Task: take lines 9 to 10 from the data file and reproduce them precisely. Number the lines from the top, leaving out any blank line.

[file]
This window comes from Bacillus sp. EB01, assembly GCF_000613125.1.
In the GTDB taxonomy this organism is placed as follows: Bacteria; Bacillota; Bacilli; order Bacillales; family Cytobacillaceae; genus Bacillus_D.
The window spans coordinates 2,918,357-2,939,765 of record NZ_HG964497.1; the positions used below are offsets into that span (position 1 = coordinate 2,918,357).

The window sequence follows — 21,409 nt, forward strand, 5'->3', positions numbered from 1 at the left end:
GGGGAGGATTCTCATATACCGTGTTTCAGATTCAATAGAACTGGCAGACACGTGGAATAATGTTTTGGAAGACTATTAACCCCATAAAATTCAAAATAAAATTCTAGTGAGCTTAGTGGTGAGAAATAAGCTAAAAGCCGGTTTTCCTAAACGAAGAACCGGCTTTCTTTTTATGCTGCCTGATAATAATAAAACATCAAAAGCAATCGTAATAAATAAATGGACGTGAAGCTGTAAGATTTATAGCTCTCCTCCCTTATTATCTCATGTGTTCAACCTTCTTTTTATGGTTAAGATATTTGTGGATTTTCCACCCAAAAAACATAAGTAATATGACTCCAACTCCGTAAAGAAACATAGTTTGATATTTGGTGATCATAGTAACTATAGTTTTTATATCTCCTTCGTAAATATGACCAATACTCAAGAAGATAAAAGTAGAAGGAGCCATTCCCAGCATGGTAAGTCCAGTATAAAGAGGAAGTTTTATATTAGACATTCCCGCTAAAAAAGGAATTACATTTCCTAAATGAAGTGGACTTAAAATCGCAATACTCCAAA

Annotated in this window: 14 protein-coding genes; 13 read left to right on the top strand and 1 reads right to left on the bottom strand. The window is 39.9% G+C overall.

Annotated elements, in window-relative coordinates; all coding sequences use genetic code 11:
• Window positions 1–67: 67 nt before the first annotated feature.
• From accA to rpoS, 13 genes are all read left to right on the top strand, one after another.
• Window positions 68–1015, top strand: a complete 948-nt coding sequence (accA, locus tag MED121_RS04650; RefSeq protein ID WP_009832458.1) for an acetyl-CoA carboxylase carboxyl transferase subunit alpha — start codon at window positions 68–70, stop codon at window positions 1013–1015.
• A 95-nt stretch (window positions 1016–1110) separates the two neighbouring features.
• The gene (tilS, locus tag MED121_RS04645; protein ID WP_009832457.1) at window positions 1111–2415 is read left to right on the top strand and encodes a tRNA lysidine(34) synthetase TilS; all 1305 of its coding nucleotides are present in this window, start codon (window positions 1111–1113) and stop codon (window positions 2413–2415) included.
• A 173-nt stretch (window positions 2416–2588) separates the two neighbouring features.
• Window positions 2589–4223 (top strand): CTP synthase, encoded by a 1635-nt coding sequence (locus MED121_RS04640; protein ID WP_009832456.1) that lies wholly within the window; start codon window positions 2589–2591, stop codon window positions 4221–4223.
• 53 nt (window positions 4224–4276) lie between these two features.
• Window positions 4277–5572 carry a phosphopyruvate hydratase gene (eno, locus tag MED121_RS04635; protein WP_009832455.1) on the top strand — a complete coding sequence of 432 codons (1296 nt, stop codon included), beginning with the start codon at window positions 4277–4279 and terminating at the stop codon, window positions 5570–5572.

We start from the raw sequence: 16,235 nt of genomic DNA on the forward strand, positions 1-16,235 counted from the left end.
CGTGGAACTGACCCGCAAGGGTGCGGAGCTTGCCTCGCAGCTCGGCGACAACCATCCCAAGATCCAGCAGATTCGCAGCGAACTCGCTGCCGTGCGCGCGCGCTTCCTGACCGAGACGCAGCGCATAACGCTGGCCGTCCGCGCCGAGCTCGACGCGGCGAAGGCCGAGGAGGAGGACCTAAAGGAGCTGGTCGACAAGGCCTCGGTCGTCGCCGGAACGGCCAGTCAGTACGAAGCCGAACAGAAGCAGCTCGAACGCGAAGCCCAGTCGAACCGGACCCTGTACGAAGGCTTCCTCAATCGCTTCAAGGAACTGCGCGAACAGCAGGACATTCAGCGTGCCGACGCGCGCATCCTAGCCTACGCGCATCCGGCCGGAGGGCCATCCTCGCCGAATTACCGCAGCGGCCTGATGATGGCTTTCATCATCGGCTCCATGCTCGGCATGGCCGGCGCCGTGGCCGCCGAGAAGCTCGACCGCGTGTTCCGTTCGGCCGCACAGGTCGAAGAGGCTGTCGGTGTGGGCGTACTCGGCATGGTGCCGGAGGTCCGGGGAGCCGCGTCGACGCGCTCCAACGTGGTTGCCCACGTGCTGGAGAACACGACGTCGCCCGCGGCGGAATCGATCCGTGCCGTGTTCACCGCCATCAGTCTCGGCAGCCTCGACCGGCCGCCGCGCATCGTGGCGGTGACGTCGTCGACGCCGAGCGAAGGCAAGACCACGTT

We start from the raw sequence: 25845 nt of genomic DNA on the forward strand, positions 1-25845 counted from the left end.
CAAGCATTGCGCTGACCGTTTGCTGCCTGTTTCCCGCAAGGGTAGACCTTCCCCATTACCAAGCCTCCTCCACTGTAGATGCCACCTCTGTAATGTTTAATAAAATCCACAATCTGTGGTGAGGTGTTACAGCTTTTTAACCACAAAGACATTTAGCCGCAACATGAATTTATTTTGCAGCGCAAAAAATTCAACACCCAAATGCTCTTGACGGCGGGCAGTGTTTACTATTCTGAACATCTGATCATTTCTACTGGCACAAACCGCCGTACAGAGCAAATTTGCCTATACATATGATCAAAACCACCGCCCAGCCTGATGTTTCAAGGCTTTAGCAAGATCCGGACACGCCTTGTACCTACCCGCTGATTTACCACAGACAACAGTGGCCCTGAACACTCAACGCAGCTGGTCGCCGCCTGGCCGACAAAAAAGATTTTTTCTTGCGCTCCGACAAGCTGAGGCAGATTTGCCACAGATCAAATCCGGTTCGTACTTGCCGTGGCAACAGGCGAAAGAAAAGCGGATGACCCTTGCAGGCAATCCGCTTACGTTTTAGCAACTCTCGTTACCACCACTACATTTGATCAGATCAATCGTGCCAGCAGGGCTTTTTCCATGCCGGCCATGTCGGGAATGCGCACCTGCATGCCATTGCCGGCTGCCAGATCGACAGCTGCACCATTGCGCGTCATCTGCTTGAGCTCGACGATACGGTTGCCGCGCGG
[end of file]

• From accA to rpoS, 13 genes are all read left to right on the top strand, one after another.
• Window positions 68–1015, top strand: a complete 948-nt coding sequence (accA, locus tag MED121_RS04650; RefSeq protein ID WP_009832458.1) for an acetyl-CoA carboxylase carboxyl transferase subunit alpha — start codon at window positions 68–70, stop codon at window positions 1013–1015.